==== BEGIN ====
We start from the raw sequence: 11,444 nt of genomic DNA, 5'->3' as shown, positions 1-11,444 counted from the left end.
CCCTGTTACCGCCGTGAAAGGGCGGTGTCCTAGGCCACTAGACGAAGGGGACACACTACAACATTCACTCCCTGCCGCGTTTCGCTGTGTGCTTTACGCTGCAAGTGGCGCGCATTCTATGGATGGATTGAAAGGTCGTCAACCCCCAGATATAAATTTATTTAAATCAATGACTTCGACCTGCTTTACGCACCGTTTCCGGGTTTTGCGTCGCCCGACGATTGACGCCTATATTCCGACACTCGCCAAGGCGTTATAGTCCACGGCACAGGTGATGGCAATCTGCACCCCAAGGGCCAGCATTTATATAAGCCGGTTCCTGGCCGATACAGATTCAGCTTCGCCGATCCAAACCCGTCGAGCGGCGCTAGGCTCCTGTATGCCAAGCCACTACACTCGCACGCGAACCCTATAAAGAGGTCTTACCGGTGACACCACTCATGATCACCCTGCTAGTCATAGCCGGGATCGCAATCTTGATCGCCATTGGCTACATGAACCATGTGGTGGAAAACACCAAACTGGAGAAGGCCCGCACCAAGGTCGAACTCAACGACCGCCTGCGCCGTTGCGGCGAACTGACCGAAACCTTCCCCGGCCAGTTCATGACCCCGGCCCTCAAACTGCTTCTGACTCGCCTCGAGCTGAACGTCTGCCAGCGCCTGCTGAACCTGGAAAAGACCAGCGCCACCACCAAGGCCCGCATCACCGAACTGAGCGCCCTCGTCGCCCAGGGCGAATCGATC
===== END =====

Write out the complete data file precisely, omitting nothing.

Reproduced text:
We start from the raw sequence: 11,444 nt of genomic DNA, 5'->3' as shown, positions 1-11,444 counted from the left end.
CCCTGTTACCGCCGTGAAAGGGCGGTGTCCTAGGCCACTAGACGAAGGGGACACACTACAACATTCACTCCCTGCCGCGTTTCGCTGTGTGCTTTACGCTGCAAGTGGCGCGCATTCTATGGATGGATTGAAAGGTCGTCAACCCCCAGATATAAATTTATTTAAATCAATGACTTCGACCTGCTTTACGCACCGTTTCCGGGTTTTGCGTCGCCCGACGATTGACGCCTATATTCCGACACTCGCCAAGGCGTTATAGTCCACGGCACAGGTGATGGCAATCTGCACCCCAAGGGCCAGCATTTATATAAGCCGGTTCCTGGCCGATACAGATTCAGCTTCGCCGATCCAAACCCGTCGAGCGGCGCTAGGCTCCTGTATGCCAAGCCACTACACTCGCACGCGAACCCTATAAAGAGGTCTTACCGGTGACACCACTCATGATCACCCTGCTAGTCATAGCCGGGATCGCAATCTTGATCGCCATTGGCTACATGAACCATGTGGTGGAAAACACCAAACTGGAGAAGGCCCGCACCAAGGTCGAACTCAACGACCGCCTGCGCCGTTGCGGCGAACTGACCGAAACCTTCCCCGGCCAGTTCATGACCCCGGCCCTCAAACTGCTTCTGACTCGCCTCGAGCTGAACGTCTGCCAGCGCCTGCTGAACCTGGAAAAGACCAGCGCCACCACCAAGGCCCGCATCACCGAACTGAGCGCCCTCGTCGCCCAGGGCGAATCGATC